Often the intrinsic beauty of an object, as the world measures, is not as determinative of its real worth as is the sacrifice made by the person who created it as an expression of love. Daughters of God, including those in the more advanced years of life, often donate many hours in the creation of a quilt, an altar cloth, exquisite embroidery, or some other manifestation of their handiwork. It is cherished by both the creator and also the recipient of the work because of the loving price paid to create it. Many homes are added upon by the display of a work of art not only previously owned by a cherished ancestor, but also because the object is the handiwork of the ancestor. It would be a shame if we had only bought things from our own lives to pass on to our descendants.
Ernest Hemingway, the fine American author, once said: "There is nothing to writing. All you do is sit down at a typewriter and bleed." Many of you have had the same sentiment when standing before an empty canvas. However, the great composers and artists do not wait for inspiration to come. They sit down at the piano or easel each day as if in the regular performance of their duty and inspiration comes while they are already working. If they waited for inspiration to come before taking a brush in hand, they would never paint anything.
The greatest composers acknowledged their dependence on God for inspiration in their composition. Johannes Brahms said: "To realize that we are one with the Creator, as Beethoven did, is a wonderful, awe-inspiring experience. Very few human beings ever come into that realization and that is why there are so few great composers or creative geniuses. . . I always contemplate this before commencing to compose. . . When I feel the urge, I begin by appealing directly to my Maker. . .I immediately feel vibrations that thrill my whole being. These are the Spirit illuminating the soul power within."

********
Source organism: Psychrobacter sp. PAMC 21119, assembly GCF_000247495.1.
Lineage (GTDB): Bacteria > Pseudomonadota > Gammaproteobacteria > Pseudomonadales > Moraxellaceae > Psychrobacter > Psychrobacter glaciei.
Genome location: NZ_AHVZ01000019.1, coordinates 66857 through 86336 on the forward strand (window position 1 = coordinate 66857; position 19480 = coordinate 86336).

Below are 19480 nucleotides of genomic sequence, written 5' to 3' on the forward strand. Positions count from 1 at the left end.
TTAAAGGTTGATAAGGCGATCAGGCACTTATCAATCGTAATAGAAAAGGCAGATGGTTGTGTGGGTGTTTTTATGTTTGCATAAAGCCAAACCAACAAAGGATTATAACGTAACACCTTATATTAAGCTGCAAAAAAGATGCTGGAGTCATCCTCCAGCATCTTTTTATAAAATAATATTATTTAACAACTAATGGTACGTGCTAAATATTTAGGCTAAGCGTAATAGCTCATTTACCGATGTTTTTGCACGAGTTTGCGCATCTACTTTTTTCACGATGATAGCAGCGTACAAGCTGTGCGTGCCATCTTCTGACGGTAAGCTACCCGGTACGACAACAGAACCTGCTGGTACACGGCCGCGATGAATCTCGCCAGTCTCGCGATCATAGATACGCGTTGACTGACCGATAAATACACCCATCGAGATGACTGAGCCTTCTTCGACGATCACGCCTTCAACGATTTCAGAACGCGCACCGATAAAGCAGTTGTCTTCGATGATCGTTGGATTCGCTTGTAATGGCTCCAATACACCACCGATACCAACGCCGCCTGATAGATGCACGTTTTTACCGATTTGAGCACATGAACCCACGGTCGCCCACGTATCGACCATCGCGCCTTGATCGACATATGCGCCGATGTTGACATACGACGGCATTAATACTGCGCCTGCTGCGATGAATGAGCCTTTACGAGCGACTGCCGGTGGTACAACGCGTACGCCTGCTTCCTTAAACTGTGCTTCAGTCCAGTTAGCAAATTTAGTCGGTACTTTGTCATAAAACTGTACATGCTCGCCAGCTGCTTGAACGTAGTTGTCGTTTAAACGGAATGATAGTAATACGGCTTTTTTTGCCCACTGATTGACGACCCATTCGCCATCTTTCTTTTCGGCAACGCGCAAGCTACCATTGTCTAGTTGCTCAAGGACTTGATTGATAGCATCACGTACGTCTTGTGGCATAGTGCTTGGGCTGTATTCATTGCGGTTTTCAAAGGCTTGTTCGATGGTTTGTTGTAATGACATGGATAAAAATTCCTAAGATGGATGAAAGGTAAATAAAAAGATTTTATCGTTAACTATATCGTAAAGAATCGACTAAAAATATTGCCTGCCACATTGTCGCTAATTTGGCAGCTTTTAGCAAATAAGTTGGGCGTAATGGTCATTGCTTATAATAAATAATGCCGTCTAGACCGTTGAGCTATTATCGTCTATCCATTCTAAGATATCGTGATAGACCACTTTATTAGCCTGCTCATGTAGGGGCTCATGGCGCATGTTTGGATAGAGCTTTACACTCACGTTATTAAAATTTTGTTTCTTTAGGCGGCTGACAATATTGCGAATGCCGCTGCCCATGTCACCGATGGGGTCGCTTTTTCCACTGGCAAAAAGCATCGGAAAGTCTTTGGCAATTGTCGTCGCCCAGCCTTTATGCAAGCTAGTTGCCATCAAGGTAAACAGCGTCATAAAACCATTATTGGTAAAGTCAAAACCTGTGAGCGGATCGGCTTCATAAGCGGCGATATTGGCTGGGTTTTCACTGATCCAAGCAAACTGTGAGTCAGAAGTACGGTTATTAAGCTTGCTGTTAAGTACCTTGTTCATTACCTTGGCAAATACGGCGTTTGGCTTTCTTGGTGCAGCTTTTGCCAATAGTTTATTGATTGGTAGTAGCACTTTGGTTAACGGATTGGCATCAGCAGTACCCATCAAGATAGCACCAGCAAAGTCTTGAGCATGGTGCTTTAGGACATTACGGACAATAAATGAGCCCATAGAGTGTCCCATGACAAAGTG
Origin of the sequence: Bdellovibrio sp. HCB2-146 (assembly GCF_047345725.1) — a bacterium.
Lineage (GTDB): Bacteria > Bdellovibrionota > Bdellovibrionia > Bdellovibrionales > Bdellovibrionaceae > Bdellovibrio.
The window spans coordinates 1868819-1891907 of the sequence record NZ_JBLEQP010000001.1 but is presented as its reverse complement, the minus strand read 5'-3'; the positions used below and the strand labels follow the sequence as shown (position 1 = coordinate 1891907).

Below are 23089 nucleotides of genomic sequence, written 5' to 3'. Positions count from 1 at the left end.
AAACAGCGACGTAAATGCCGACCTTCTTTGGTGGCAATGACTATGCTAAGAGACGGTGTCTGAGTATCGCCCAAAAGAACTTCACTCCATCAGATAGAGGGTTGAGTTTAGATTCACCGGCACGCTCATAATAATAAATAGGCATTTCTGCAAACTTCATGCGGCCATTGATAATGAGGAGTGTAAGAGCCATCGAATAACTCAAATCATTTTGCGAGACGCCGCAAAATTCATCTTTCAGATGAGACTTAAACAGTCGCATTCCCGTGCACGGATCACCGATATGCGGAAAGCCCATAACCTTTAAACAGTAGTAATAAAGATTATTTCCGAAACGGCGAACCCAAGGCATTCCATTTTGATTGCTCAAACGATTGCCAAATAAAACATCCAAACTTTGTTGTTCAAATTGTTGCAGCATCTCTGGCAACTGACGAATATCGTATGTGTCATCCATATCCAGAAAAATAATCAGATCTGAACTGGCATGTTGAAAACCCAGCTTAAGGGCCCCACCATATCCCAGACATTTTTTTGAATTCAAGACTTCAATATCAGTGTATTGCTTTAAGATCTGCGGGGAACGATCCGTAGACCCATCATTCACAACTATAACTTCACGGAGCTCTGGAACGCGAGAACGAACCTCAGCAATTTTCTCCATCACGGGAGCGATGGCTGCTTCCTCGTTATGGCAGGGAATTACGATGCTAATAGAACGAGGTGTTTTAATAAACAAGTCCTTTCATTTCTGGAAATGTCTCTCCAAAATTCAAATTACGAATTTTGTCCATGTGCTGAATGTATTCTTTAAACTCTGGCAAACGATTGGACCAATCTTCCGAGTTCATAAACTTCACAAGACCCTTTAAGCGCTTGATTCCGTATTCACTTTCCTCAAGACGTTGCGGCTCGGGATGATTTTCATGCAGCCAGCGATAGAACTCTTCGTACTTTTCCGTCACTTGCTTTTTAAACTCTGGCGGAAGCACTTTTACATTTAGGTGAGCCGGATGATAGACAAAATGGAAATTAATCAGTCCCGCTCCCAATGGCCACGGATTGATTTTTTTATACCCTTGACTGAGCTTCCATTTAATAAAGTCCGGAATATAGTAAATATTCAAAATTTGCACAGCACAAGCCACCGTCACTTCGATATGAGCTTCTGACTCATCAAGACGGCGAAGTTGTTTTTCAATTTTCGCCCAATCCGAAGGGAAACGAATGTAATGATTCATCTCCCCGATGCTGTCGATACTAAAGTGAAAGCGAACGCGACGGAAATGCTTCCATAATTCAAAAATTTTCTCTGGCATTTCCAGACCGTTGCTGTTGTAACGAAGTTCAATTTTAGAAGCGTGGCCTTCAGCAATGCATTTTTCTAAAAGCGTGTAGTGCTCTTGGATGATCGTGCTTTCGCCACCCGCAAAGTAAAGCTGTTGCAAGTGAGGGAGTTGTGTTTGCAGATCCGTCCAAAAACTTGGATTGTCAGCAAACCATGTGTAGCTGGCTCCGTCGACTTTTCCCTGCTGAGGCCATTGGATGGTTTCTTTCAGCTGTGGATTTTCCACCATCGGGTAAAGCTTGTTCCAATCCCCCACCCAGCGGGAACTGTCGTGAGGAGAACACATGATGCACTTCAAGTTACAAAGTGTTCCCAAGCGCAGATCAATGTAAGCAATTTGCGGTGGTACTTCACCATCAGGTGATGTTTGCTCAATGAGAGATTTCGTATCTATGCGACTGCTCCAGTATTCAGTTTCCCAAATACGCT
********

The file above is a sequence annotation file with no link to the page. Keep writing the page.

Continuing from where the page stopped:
The thoughts which underlie these fine expressions as to the composition of music apply with equal certitude as to the creation of paintings and statuary. The Light of Christ, available to every son or daughter of God, is the greatest source of inspiration in music, art, literature, and all of the fine arts.
Among the most famous artistic creations of a religious nature were the Sistine Chapel and the carved Pieta by Michelangelo and the painted Last Supper by Leonardo da Vinci. Michelangelo said: "Good painting is nothing else but a copy of the perfection of God and a reminder of His paintings. . . Only God creates. The rest of us just copy."
Years ago, my wife and I visited the Basilica of St. Peter in Chains in Rome. We saw the magnificent statue of Moses sculpted by Michelangelo. There was a crack on one knee. The tour guide said, "It is rumored that after Michelangelo completed this masterpiece he stood back a few feet, then casting one of his sculpting instruments at the statue, creating the crack, exclaimed, "Why doesn't it speak?" In other ways, of course, great art and music really do speak to the inner man.
The question was once asked, "What artifact could we send out into space as evidence of human achievement?" One answered, "I would vote for Bach, all of Bach, streamed out into space, over and over again." Then he added ruefully, "We would be bragging, of course."
Could we just as well choose the Mona Lisa or Rembrandt's Night Watch?" Again, we would be bragging by this display of the advanced refinement of our civilization.
As beneficiaries of your artistic talents, many of us are grateful for the effort you have expended, both in the pre-mortal estate and during your earthly journey, to refine and perfect your artistic skills. You have chosen one of the grandest heavenly gifts through which to express your appreciation of beauty and your love of God. May He bless you for it with the certain testimony that He loves you and He loves the beautiful works you produce.
Articles & Talks
This is the place to find inspiring articles and elevating talks on the arts which reinforce a spirit of beauty, excellence, and holiness.